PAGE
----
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Wednesday, March 26, 2008

I Can Has Internets?




















No, you can't. Because it belongs to Bell Canada. At least that's what they say.

There's enormous shenanigans currently going on over Bell's recent habit of 'throttling' Canadian reseller ISPs.

Reseller ISPs: Indie internet service providers who provide innovative features the big boys don't, ie Wireless Nomad, a company that encourages you to whore out your wireless connection for the greater good. However, such companies need to borrow the actual line from behemoths like Bell, which means they don't own or control it, which allows Bell to...

Throttle: a means of limiting the amount of data a user downloads and uploads over the internet; essentially controlling how much you can do, and setting the stage for things like faster access at a premium price, and blocking your access to Peer-to-Peer services like BitTorrent and LimeWire.

This is bad. And dangerous. And could set a dangerous precedent. It could be, in the words of BoingBoing's Cory Doctorow, 'the end of the Internet':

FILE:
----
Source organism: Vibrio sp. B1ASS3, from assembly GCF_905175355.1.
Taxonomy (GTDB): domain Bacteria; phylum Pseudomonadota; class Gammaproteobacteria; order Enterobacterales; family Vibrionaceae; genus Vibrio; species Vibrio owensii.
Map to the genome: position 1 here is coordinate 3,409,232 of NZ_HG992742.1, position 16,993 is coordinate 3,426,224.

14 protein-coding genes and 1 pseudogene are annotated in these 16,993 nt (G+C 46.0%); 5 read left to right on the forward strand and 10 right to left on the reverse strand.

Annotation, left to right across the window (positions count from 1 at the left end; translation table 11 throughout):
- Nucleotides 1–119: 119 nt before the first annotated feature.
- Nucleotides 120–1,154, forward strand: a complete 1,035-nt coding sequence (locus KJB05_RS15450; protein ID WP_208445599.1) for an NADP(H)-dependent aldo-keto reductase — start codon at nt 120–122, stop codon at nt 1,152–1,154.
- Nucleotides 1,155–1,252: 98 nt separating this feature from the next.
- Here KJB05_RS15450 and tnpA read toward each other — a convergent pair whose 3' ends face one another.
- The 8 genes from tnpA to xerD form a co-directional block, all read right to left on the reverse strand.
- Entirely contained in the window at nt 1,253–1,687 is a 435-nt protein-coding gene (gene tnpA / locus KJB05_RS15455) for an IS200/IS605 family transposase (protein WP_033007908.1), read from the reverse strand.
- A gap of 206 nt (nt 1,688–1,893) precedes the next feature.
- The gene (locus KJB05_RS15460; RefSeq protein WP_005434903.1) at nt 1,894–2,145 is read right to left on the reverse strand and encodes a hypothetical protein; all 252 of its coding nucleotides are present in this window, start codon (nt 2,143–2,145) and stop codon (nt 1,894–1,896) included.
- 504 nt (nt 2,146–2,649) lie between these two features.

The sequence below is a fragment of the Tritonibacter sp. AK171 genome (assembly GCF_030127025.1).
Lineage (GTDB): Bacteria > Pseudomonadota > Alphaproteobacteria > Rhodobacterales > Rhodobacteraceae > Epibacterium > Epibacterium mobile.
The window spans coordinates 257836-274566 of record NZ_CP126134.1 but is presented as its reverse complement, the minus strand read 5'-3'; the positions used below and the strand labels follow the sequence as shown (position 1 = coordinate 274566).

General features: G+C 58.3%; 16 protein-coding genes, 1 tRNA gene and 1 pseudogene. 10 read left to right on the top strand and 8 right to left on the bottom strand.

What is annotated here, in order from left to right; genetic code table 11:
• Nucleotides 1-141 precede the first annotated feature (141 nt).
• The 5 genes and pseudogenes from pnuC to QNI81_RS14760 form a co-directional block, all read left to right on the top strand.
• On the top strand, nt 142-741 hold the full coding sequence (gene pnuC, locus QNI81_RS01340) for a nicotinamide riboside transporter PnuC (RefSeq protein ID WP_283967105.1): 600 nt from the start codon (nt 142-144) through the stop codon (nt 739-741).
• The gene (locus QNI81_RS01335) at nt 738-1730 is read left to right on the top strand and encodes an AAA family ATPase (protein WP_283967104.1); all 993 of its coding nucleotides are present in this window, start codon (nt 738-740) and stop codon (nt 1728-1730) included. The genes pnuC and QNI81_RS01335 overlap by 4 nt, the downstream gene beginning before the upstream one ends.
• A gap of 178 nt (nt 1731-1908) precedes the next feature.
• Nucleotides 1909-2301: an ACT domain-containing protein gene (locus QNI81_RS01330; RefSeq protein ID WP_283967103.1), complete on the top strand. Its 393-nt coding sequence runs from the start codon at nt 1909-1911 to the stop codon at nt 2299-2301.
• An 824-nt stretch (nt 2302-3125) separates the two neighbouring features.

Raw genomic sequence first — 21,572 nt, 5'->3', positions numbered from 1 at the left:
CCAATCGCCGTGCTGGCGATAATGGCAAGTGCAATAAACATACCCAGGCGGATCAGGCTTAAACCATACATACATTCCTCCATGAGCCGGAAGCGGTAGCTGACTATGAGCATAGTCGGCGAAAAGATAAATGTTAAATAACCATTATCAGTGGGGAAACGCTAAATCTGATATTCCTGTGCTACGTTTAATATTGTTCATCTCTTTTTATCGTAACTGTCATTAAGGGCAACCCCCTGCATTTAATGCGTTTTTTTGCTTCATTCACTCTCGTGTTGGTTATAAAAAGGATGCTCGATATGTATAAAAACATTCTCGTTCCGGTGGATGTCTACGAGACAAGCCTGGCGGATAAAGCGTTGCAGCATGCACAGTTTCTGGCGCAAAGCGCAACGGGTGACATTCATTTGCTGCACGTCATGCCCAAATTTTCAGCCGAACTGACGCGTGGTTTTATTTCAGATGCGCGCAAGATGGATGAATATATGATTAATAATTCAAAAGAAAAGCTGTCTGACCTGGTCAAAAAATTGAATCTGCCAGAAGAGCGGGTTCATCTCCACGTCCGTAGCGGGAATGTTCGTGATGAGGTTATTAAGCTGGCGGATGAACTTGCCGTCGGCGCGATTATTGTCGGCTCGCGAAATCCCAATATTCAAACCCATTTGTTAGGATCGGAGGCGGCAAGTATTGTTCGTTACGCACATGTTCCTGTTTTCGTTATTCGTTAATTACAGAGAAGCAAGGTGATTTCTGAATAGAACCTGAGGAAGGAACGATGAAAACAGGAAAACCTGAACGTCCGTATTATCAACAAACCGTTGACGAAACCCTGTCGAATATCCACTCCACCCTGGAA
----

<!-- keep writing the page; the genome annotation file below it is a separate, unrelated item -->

If the world's telcos are in charge of what you're allowed to do on the Internet, the innovation stops here. From here on in, every new feature you want to add to the Internet depends on your capacity to send guys in suits to meetings with all the world's telcos and convince them that your idea won't hurt them. These are the companies that charge extra for caller ID -- according to that logic, you should have to pay extra to see the "From:" line on your inbound emails, too.

Needless to say, people are furious at Bell's flagrant arrogance and greed, as the TelComm argues its their way of ensuring no one takes up too much bandwidth on any given connection, but ultimately just prioritizes who gets information when. Rogers [my ISP, not my coworker] has done this since 2005, something I experience with its cheaper, 'Lite Internet' option, though I've never had speed issues enough to be bothersome.

At any rate, if you like the Internet the way it is, and don't want to wake up one day to find out access to Google now costs an extra $15 a month, you need to be aware of what's going on in this dreadfully boring area.

Links on the story:
Ars Technica
BoingBoing
The Globe and Mail
DSL Reports
Michael Geist

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